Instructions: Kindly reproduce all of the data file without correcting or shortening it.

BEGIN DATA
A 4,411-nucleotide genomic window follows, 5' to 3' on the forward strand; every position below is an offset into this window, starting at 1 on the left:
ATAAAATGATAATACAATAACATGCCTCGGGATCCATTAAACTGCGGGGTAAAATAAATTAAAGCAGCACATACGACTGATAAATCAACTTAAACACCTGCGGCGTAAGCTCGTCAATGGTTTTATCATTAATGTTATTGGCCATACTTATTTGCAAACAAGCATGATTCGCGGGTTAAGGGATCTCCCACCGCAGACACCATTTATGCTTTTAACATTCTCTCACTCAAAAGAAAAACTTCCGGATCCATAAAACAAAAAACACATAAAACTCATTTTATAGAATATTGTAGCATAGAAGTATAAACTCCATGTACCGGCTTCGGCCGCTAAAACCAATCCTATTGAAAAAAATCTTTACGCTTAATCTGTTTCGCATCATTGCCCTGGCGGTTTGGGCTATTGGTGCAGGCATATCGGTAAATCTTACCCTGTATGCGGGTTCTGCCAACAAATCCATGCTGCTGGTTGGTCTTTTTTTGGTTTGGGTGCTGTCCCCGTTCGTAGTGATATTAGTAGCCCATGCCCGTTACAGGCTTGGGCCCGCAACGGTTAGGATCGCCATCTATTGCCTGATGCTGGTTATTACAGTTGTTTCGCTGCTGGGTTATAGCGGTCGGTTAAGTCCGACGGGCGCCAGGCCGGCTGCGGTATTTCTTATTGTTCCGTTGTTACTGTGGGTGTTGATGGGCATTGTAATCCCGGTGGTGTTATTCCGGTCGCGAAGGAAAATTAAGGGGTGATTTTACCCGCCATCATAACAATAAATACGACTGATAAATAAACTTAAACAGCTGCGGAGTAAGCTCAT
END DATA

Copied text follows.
A 4,411-nucleotide genomic window follows, 5' to 3' on the forward strand; every position below is an offset into this window, starting at 1 on the left:
ATAAAATGATAATACAATAACATGCCTCGGGATCCATTAAACTGCGGGGTAAAATAAATTAAAGCAGCACATACGACTGATAAATCAACTTAAACACCTGCGGCGTAAGCTCGTCAATGGTTTTATCATTAATGTTATTGGCCATACTTATTTGCAAACAAGCATGATTCGCGGGTTAAGGGATCTCCCACCGCAGACACCATTTATGCTTTTAACATTCTCTCACTCAAAAGAAAAACTTCCGGATCCATAAAACAAAAAACACATAAAACTCATTTTATAGAATATTGTAGCATAGAAGTATAAACTCCATGTACCGGCTTCGGCCGCTAAAACCAATCCTATTGAAAAAAATCTTTACGCTTAATCTGTTTCGCATCATTGCCCTGGCGGTTTGGGCTATTGGTGCAGGCATATCGGTAAATCTTACCCTGTATGCGGGTTCTGCCAACAAATCCATGCTGCTGGTTGGTCTTTTTTTGGTTTGGGTGCTGTCCCCGTTCGTAGTGATATTAGTAGCCCATGCCCGTTACAGGCTTGGGCCCGCAACGGTTAGGATCGCCATCTATTGCCTGATGCTGGTTATTACAGTTGTTTCGCTGCTGGGTTATAGCGGTCGGTTAAGTCCGACGGGCGCCAGGCCGGCTGCGGTATTTCTTATTGTTCCGTTGTTACTGTGGGTGTTGATGGGCATTGTAATCCCGGTGGTGTTATTCCGGTCGCGAAGGAAAATTAAGGGGTGATTTTACCCGCCATCATAACAATAAATACGACTGATAAATAAACTTAAACAGCTGCGGAGTAAGCTCAT